[Church Series] Fitch Memorial Church: The Only Church in Chinese Classical Revival Style in Shanghai

Shanghai Fitch Memorial Church
Shanghai Fitch Memorial Church
By Grace Song October 15th, 2021

Located at No. 59 Duolun Road (formerly Darroch Road) in Hongkou District, Shanghai, Fitch Memorial Church (Hongde Church) was constructed in 1928 to be a US-Presbyterian Mission (North) church. As one of the very few church buildings that adopted a Chinese classical style, it has been a witness to the contextualization of Christianity in China.

This famous Chinese-style church was named in memory of Rev. George F. Fitch (1845-1923, Fei Qihong in Chinese), a renowned missionary and an important leader of the American Presbyterian Mission Press. Its Chinese name, “Hongde Church”, similarly, commemorates Rev. Fitch’s contribution to Christianity and cultural efforts in China. 

In the 1920s, the rising nationalism campaigns and Anti-Christianity Movement in China led to a movement of indigenization and contextualization among Christians. The movement highlighted integrating Christianity into Chinese traditional culture, seeking peace between the two in terms of theology, philosophy, and church arts.

Indigenous church buildings was one of the arguments of the movement. Therefore, the pastor of Fitch Memorial Church, Rev. Chen Jinyong, proposed in 1925 that a church based in a Chinese community serving Chinese Christians should assume a Chinese style. This view was widely accepted in the church.

Designed by Chinese architect Yang Xiliu, this edifice features a Chinese classical revival style with an overhanging roof of Dougong (a Chinese wooden-interlocked buttress) and cornice, which is common in Chinese palaces and temples. Looking in from the outside, the church is a three-story brick-and-concrete structure on a square plan, with a tall bell tower in the middle. The exterior walls are inlaid with dark-red concrete columns which mimic in form and color the wooden columns usually found in traditional Chinese temples, yet appear as double columns. This is a very common feature of French classical architecture.

The interior adopts a basilica form with a central nave flanked by two lower aisles, typical of a Western church building. The ground floor is a small chapel, which used to be Xiude Primary School, and the second floor is the main hall. The main building of the church covers an area of over 700 square meters and can host about 1,000 persons.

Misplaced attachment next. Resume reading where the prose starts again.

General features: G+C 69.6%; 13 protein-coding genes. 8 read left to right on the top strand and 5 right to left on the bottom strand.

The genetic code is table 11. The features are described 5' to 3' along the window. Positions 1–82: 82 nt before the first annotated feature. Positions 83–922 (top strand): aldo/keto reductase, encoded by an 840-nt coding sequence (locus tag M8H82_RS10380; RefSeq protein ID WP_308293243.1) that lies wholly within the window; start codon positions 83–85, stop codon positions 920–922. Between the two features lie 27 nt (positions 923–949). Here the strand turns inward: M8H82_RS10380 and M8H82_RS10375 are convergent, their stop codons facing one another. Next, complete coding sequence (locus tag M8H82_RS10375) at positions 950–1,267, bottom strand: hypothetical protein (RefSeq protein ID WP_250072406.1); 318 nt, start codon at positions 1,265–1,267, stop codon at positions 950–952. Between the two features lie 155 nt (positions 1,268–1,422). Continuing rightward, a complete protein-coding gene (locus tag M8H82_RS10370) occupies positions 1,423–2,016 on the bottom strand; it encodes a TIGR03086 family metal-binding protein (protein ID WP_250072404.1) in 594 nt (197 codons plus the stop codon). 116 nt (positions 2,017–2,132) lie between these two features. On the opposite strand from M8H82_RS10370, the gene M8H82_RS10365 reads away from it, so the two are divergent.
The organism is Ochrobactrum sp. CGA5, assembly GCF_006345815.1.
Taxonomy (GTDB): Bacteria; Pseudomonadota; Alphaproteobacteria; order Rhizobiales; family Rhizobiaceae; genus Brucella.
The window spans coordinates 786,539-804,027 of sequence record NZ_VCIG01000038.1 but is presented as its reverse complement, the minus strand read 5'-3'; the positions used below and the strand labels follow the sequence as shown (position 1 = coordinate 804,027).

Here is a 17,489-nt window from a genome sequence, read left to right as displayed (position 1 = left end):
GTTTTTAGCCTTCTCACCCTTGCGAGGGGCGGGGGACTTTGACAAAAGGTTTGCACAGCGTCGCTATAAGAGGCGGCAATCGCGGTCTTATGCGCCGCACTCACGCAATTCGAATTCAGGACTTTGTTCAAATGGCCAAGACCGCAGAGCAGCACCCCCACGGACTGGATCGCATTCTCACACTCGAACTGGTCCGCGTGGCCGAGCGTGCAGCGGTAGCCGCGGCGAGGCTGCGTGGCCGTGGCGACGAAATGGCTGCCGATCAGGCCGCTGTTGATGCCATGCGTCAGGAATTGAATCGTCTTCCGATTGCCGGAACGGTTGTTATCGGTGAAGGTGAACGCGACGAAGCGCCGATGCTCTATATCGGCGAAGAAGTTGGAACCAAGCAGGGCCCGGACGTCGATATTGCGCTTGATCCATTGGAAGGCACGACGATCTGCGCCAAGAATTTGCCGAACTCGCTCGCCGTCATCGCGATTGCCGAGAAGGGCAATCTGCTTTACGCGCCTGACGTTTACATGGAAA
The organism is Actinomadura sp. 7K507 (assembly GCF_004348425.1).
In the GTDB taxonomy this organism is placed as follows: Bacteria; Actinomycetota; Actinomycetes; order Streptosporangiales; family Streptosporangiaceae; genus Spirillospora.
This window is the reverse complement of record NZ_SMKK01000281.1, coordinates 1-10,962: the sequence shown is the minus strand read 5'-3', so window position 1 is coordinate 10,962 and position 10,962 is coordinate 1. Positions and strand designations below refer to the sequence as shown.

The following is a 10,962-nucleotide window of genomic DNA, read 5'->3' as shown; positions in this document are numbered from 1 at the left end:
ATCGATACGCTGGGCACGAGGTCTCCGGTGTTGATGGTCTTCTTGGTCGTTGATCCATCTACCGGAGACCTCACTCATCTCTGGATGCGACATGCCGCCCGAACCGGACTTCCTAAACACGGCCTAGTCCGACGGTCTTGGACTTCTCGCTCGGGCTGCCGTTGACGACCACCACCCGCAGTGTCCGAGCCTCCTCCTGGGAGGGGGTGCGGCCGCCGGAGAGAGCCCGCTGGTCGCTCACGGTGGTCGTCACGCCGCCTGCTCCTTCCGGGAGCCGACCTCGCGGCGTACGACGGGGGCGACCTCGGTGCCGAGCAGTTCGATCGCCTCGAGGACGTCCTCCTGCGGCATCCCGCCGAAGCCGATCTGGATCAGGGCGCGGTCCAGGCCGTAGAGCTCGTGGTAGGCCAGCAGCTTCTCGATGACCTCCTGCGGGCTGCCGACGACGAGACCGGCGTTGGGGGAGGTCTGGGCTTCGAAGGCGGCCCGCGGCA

In 1932, Fitch Memorial Church’s pastor of the time, Jiang Shixu opened the church to shelter and provide for refugees amid the Japanese army’s attack on the northern part of Shanghai. A total of 10 believers, including four of Pastor Jiang’s family members, were killed by the Japanese army and church services were suspended for several months.

In 1934, the famous Chinese evangelist John Sung Shang Chieh preached in Fitch Memorial Church, leading 104 listeners to the Christian faith. Yet after the “8.13 Incident” in 1937, the church had to move away from Hongkou and could not resume its services in the original church building until the end of the Anti-Japanese War in 1945.

After the founding of the People’s Republic of China, the church reopened as one of the four combined Christian worship sites in the Hongkou District. During the Cultural Revolution in 1966, the church stopped all religious activities, but it was refurbished in 1990 and reopened to the public on August 30, 1992.

Fitch Memorial Church is now a TSPM (Three-Self Patriotic Movement) church. The church holds three services on Sundays and had nearly 2,500 attendees as of 2019, according to the website of CCC&TSPM.

- Translated by Grace Song

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